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Amateur Radio Gear, Tools, Supplies Bound for Micronesia in Wake of Tropical Cyclone


A shipment of ham radio equipment, tools, and supplies will head from Hawaii to the Federated States of Micronesia (FSM) this week with John Bush, KH6DLK/V63JB. The radio gear will support communication for relief efforts as the FSM recover from Tropical Cyclone Maysak, which ravaged many of the nation’s islands in late March and early April, wreaking major damage and causing some deaths. Bush plans to leave April 10. Initial plans called for including an ARRL “Ham Aid” kit in the shipment, but Bush said he’s leaving that gear in Hawaii for the time being, because the building where it was to be set up no longer exists.


“While many agencies and nations are responding, it’s just not enough,” said ARRL Hawaii Section Manager Bob Schneider, AH6J. The Ham Aid gear had been shipped to Hawaii last fall, as the massive Puna volcanic lava flow threatened some communities on the Big Island of Hawaii. It includes both HF and VHF gear.

With a population of about 103,000, FSM is comprised of four states over 600 islands — about 1800 miles from end to end. Typhoon Maysak struck Ulithi Atoll with 160 MPH winds, with gusts to 195 MPH — a Category 5 storm. A major storm surge of unknown height also hit, and infrastructure on all islands, including schools, homes, and the power and telecommunication systems, suffered major damage or were destroyed altogether.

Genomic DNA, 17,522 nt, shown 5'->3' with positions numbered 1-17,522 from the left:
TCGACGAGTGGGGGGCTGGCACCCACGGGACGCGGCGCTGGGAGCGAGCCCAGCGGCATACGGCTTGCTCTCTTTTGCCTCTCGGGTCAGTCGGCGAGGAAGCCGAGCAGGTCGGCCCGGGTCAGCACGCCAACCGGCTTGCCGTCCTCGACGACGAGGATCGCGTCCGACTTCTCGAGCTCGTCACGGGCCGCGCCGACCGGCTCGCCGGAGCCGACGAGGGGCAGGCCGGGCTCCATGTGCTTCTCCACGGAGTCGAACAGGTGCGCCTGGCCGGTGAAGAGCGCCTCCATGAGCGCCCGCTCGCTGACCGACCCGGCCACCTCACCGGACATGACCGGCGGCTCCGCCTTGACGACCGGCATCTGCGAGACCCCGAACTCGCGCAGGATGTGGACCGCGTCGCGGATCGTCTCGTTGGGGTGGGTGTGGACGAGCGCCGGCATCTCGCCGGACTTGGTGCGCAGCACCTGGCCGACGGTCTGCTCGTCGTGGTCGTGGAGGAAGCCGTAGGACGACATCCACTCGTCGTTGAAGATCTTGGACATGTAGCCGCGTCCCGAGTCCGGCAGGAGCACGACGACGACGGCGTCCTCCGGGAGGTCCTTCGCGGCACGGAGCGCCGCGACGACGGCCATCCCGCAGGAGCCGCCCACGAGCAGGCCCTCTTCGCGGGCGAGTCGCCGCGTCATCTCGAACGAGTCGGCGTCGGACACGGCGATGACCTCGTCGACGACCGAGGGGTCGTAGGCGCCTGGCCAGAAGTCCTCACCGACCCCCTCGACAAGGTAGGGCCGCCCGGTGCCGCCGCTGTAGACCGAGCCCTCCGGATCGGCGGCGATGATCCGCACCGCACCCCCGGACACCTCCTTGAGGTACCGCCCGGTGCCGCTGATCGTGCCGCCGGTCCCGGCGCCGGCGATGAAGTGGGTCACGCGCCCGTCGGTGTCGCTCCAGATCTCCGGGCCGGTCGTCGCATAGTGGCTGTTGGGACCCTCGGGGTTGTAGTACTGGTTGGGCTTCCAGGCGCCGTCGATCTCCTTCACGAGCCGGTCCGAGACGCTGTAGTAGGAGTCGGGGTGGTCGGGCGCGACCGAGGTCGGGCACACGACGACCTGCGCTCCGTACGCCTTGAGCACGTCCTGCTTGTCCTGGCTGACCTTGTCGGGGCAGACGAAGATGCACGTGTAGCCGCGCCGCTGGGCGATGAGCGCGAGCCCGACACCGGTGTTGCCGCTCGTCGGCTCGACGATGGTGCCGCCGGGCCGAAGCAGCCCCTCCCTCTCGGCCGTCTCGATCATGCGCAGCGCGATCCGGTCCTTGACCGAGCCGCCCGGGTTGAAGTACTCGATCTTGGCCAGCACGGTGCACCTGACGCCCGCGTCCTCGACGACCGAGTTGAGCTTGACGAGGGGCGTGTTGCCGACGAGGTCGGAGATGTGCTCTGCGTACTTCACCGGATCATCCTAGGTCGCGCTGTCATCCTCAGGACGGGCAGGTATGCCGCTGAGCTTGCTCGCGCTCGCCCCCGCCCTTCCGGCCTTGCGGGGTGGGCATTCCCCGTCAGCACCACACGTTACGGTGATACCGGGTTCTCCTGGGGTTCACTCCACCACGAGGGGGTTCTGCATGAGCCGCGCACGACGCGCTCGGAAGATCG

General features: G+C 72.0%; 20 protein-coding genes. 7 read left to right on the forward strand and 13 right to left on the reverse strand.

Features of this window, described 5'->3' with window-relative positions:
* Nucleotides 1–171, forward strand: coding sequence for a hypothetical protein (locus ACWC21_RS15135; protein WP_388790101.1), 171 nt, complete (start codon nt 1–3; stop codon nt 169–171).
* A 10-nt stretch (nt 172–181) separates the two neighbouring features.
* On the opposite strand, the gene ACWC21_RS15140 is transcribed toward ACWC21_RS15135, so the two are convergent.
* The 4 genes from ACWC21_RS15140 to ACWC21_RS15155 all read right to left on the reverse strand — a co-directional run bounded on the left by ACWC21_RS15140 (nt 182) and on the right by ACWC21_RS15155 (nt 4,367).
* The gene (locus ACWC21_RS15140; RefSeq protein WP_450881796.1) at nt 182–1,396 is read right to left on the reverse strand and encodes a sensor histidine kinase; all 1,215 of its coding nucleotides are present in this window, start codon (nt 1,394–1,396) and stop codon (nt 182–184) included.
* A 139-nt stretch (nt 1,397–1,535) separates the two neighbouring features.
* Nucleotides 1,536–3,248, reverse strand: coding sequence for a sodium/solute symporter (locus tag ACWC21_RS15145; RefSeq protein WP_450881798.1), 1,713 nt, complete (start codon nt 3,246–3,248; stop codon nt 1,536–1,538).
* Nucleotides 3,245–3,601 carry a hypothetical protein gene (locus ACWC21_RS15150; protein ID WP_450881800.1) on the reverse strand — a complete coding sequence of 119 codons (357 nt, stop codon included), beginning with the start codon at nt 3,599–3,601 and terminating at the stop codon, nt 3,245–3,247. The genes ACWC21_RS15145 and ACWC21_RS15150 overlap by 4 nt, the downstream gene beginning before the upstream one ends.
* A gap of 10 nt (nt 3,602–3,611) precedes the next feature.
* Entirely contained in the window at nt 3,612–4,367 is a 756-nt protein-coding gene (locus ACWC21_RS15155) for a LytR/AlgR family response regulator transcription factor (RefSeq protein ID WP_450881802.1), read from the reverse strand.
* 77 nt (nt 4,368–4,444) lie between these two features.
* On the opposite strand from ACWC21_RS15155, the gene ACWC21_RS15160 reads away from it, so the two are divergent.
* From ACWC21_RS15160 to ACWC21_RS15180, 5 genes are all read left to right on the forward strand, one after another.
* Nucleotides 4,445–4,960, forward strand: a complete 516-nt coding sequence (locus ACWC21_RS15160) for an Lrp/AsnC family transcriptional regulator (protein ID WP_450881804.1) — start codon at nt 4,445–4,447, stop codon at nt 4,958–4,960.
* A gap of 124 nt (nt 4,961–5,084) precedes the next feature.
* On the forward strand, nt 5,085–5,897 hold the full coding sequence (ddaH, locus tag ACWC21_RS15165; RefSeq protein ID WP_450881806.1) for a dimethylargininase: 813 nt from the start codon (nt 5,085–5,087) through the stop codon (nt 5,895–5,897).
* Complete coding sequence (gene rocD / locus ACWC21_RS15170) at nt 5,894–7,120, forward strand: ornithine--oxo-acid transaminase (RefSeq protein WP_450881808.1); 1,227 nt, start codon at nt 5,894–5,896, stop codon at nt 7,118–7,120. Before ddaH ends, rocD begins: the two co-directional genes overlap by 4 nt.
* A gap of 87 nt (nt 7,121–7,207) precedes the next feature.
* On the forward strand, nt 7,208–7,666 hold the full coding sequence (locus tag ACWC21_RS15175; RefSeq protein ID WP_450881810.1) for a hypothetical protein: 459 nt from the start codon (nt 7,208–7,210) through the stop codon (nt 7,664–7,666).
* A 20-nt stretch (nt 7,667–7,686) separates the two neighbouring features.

“Local communications have been heavily impacted by the storm, and some areas are still cut off and have not been heard from,” Schneider told ARRL.

Two FSM hams, William Radolfetheg, V63YWR — an elementary school principal on Federai Island, part of Ulithi Atoll — and Albert, V63YAG, were off the air since before the typhoon hit and had not been heard from until April 6, when V63YWR came on the air using a depleted battery and at very low power.

The ARRL is a member of Hawaii State VOAD, an organization of non-governmental organizations that provide disaster relief. Other organizations pitching in include church-affiliated groups, the Red Cross, The Salvation Army, the International Organization for Migration, USAID, and Pacific Missionary Airlines.

Bush and Schneider have been assembling an assortment of loaned and donated radio equipment, antennas, tuners, power supplies, tools, hardware, “suitcase” solar panels, and FAA-legal gel cells for “bare-bones power” to send to the stricken region. As a result, the shipment could mean as many as a dozen extra bags; negotiations are under way with Hawaiian Airlines to reduce or waive excess luggage fees. Private donations amounting to approximately $3000 have been received, and most of those funds will go toward fuel for the Pacific Missionary Airlines leg of the trip. Barbara Darling, AH7G/NH7FY, sponsored the 100 W portable photovoltaic system.

This preparation to provide emergency communications has occurred in just 9 days but has the complexity of a major DX expedition,” Bush said. “If everything goes well, we should be on 14.335 at 0700 UTC and possibly on 21.335 at 2100 UTC each day.”

“Look for us, but please don’t interrupt if vital communications are in progress,” Schneider stressed. This is not a DXpedition!

Tropical Cyclone Maysak also disrupted the two-person V6Z DXpedition, set up at a resort on the FSM’s Truk (Chuuk) Island, when it took down all of their antennas on March 29. Chris Tran, GM3WOJ/ZL1CT and Keith Kerr, GM4YXI, planned to be active until April 9.

Ham Aid equipment is available on loan from ARRL to Amateur Radio organizations during disaster responses when communication equipment is in short supply or not available. For more information, contact Emergency Preparedness Assistant Ken Bailey, K1FUG. 




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